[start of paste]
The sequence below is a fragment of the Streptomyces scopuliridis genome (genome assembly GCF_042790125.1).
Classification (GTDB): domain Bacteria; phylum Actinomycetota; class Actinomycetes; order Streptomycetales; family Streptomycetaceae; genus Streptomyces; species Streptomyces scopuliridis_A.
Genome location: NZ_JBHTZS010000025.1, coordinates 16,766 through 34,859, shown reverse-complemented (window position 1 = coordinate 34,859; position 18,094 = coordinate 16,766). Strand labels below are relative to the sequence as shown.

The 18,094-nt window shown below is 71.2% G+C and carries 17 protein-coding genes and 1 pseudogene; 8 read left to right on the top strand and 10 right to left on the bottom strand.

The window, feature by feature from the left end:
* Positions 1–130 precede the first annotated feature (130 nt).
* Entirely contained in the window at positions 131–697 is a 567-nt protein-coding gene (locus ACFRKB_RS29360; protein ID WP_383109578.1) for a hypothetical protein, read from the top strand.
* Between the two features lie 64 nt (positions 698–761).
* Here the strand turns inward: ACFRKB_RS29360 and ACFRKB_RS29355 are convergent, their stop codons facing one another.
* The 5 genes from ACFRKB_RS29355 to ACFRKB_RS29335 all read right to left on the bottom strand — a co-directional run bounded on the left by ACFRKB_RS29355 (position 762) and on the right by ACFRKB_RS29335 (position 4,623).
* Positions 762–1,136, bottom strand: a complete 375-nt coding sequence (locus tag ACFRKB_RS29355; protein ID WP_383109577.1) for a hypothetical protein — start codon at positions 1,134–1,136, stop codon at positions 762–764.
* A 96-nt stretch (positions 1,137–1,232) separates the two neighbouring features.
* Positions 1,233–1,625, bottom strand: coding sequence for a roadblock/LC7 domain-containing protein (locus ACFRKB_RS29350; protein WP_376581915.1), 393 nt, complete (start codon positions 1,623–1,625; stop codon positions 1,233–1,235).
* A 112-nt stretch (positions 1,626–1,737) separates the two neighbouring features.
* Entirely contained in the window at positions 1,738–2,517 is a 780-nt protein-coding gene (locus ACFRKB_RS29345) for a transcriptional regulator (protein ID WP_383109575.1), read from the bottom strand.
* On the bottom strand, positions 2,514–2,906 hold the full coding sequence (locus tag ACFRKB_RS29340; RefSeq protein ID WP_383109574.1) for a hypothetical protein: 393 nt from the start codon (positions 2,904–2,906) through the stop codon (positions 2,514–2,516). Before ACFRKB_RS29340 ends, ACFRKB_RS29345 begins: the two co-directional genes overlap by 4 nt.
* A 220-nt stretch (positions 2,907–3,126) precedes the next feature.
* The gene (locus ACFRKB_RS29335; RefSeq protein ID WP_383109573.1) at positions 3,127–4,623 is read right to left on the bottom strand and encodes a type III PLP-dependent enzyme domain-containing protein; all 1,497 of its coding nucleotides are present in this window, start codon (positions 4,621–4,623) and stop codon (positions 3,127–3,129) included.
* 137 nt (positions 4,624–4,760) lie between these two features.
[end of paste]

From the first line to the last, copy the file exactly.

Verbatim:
The sequence below is a fragment of the Streptomyces scopuliridis genome (genome assembly GCF_042790125.1).
Classification (GTDB): domain Bacteria; phylum Actinomycetota; class Actinomycetes; order Streptomycetales; family Streptomycetaceae; genus Streptomyces; species Streptomyces scopuliridis_A.
Genome location: NZ_JBHTZS010000025.1, coordinates 16,766 through 34,859, shown reverse-complemented (window position 1 = coordinate 34,859; position 18,094 = coordinate 16,766). Strand labels below are relative to the sequence as shown.

The 18,094-nt window shown below is 71.2% G+C and carries 17 protein-coding genes and 1 pseudogene; 8 read left to right on the top strand and 10 right to left on the bottom strand.

The window, feature by feature from the left end:
* Positions 1–130 precede the first annotated feature (130 nt).
* Entirely contained in the window at positions 131–697 is a 567-nt protein-coding gene (locus ACFRKB_RS29360; protein ID WP_383109578.1) for a hypothetical protein, read from the top strand.
* Between the two features lie 64 nt (positions 698–761).
* Here the strand turns inward: ACFRKB_RS29360 and ACFRKB_RS29355 are convergent, their stop codons facing one another.
* The 5 genes from ACFRKB_RS29355 to ACFRKB_RS29335 all read right to left on the bottom strand — a co-directional run bounded on the left by ACFRKB_RS29355 (position 762) and on the right by ACFRKB_RS29335 (position 4,623).
* Positions 762–1,136, bottom strand: a complete 375-nt coding sequence (locus tag ACFRKB_RS29355; protein ID WP_383109577.1) for a hypothetical protein — start codon at positions 1,134–1,136, stop codon at positions 762–764.
* A 96-nt stretch (positions 1,137–1,232) separates the two neighbouring features.
* Positions 1,233–1,625, bottom strand: coding sequence for a roadblock/LC7 domain-containing protein (locus ACFRKB_RS29350; protein WP_376581915.1), 393 nt, complete (start codon positions 1,623–1,625; stop codon positions 1,233–1,235).
* A 112-nt stretch (positions 1,626–1,737) separates the two neighbouring features.
* Entirely contained in the window at positions 1,738–2,517 is a 780-nt protein-coding gene (locus ACFRKB_RS29345) for a transcriptional regulator (protein ID WP_383109575.1), read from the bottom strand.
* On the bottom strand, positions 2,514–2,906 hold the full coding sequence (locus tag ACFRKB_RS29340; RefSeq protein ID WP_383109574.1) for a hypothetical protein: 393 nt from the start codon (positions 2,904–2,906) through the stop codon (positions 2,514–2,516). Before ACFRKB_RS29340 ends, ACFRKB_RS29345 begins: the two co-directional genes overlap by 4 nt.
* A 220-nt stretch (positions 2,907–3,126) precedes the next feature.
* The gene (locus ACFRKB_RS29335; RefSeq protein ID WP_383109573.1) at positions 3,127–4,623 is read right to left on the bottom strand and encodes a type III PLP-dependent enzyme domain-containing protein; all 1,497 of its coding nucleotides are present in this window, start codon (positions 4,621–4,623) and stop codon (positions 3,127–3,129) included.
* 137 nt (positions 4,624–4,760) lie between these two features.